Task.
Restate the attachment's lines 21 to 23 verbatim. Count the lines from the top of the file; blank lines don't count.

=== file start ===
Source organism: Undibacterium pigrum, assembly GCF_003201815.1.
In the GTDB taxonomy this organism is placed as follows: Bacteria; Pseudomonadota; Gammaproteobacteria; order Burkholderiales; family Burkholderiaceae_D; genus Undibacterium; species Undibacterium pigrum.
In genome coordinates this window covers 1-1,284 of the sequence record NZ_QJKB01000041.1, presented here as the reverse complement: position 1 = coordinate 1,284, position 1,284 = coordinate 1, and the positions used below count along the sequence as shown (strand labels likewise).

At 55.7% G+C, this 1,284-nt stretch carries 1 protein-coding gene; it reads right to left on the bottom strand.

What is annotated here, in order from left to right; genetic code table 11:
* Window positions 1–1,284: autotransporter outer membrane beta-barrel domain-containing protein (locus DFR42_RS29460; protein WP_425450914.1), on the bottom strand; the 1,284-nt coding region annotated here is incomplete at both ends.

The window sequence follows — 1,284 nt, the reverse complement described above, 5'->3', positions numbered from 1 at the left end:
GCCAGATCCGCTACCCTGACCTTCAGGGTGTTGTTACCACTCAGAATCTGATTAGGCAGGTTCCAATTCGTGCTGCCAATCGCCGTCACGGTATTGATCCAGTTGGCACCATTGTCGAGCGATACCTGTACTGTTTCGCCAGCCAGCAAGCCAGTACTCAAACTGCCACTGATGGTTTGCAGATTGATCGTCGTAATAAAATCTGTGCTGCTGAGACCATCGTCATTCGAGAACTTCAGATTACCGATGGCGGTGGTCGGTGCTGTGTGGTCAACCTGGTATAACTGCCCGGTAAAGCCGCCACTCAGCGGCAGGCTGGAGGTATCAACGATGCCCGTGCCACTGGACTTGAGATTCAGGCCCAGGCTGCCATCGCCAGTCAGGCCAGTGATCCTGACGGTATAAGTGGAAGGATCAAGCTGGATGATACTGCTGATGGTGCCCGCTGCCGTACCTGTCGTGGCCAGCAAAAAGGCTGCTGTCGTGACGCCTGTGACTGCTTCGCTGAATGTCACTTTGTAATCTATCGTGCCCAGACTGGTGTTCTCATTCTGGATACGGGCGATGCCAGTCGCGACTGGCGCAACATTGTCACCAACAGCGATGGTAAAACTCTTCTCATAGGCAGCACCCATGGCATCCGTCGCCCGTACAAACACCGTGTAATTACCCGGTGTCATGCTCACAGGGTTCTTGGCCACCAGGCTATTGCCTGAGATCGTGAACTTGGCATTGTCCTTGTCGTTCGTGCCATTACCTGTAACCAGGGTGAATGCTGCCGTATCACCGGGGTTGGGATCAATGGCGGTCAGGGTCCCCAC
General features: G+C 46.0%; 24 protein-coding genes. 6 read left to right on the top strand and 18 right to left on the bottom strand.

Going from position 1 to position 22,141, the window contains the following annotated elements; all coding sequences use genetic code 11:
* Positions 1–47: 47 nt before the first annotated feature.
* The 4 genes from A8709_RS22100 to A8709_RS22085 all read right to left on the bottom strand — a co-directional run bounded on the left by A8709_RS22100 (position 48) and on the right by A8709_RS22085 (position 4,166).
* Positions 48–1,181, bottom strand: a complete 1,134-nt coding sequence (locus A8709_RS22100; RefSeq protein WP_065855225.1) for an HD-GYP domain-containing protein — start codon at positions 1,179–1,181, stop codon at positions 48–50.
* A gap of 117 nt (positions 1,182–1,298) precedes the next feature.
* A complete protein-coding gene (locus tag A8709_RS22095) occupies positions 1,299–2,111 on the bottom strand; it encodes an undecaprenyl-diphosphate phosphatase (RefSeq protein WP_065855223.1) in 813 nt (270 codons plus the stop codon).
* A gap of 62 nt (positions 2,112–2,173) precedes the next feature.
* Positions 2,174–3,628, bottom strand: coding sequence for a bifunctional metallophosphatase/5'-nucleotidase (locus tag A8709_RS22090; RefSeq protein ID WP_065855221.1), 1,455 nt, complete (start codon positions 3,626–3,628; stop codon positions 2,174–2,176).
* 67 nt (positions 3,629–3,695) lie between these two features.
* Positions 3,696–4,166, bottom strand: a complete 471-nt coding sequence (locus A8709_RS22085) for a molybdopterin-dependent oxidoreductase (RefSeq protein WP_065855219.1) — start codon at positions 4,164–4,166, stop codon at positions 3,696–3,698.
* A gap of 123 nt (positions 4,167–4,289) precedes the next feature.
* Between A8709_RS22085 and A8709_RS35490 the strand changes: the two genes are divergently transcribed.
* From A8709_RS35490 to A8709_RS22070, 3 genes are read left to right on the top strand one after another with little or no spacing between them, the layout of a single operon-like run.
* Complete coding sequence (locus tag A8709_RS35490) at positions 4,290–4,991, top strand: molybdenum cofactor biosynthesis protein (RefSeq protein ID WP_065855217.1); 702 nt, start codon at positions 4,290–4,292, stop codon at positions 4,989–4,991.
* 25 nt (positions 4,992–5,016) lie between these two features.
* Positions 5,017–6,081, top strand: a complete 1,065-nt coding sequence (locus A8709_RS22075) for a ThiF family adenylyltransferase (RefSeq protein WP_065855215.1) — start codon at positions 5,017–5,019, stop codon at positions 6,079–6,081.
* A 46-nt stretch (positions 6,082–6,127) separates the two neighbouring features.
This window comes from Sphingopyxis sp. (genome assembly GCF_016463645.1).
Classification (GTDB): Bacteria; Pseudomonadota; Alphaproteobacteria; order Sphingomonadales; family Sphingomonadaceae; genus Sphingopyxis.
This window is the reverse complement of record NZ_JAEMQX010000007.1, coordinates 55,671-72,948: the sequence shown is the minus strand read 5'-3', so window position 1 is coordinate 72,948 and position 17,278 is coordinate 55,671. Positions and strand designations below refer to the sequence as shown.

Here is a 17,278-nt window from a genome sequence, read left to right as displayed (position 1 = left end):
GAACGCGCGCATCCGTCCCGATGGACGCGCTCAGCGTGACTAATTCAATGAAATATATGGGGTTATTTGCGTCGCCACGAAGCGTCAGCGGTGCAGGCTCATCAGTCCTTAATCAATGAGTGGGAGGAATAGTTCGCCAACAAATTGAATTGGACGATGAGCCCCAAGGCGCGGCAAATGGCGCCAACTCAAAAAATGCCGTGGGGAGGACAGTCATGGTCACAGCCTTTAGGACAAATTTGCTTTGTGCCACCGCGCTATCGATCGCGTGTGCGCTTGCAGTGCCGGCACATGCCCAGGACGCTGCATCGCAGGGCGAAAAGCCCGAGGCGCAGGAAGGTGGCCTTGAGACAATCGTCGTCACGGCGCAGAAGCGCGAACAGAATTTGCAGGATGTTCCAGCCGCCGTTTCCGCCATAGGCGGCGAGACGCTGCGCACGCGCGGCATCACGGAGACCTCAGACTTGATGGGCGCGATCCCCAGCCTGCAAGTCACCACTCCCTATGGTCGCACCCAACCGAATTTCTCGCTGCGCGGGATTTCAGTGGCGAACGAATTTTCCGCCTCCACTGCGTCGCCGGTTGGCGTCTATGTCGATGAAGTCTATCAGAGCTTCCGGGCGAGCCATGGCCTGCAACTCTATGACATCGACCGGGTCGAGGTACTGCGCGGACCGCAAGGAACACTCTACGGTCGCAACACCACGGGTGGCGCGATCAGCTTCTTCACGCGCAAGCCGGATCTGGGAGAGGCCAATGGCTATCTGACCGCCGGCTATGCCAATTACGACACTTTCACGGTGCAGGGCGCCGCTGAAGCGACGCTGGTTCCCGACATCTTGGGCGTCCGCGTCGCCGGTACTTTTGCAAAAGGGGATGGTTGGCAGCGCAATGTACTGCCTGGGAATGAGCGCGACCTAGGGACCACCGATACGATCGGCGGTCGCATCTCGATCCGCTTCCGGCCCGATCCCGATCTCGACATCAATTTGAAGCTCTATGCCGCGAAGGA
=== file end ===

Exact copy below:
* Between A8709_RS22085 and A8709_RS35490 the strand changes: the two genes are divergently transcribed.
* From A8709_RS35490 to A8709_RS22070, 3 genes are read left to right on the top strand one after another with little or no spacing between them, the layout of a single operon-like run.
* Complete coding sequence (locus tag A8709_RS35490) at positions 4,290–4,991, top strand: molybdenum cofactor biosynthesis protein (RefSeq protein ID WP_065855217.1); 702 nt, start codon at positions 4,290–4,292, stop codon at positions 4,989–4,991.